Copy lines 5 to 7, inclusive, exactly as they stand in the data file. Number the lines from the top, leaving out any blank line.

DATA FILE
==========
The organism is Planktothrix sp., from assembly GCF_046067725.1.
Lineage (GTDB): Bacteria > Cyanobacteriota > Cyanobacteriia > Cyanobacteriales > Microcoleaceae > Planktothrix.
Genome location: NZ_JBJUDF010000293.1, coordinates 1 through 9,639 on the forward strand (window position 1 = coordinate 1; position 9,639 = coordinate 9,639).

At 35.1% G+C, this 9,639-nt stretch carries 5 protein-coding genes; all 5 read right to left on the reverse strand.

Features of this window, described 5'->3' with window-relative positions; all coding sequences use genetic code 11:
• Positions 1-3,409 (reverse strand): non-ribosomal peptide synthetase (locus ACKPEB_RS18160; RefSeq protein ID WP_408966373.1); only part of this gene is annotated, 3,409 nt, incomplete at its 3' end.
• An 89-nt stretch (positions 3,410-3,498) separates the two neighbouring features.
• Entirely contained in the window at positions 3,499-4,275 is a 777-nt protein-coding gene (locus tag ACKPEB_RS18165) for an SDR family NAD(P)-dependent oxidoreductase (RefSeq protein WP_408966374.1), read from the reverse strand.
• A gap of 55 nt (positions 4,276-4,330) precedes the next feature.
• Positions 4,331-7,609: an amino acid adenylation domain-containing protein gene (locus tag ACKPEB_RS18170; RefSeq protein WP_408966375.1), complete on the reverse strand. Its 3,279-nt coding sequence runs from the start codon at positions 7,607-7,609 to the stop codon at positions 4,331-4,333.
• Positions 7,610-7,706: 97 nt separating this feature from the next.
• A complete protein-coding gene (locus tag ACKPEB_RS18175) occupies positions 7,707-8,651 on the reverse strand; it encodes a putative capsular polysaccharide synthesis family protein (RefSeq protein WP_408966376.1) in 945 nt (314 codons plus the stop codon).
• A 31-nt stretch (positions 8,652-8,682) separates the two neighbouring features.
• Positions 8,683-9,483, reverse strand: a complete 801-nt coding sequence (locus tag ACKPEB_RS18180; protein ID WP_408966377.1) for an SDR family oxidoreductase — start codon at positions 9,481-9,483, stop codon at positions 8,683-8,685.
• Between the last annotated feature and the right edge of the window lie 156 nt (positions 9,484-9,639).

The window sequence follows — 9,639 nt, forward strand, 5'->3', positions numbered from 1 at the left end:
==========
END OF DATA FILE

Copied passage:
Features of this window, described 5'->3' with window-relative positions; all coding sequences use genetic code 11:
• Positions 1-3,409 (reverse strand): non-ribosomal peptide synthetase (locus ACKPEB_RS18160; RefSeq protein ID WP_408966373.1); only part of this gene is annotated, 3,409 nt, incomplete at its 3' end.
• An 89-nt stretch (positions 3,410-3,498) separates the two neighbouring features.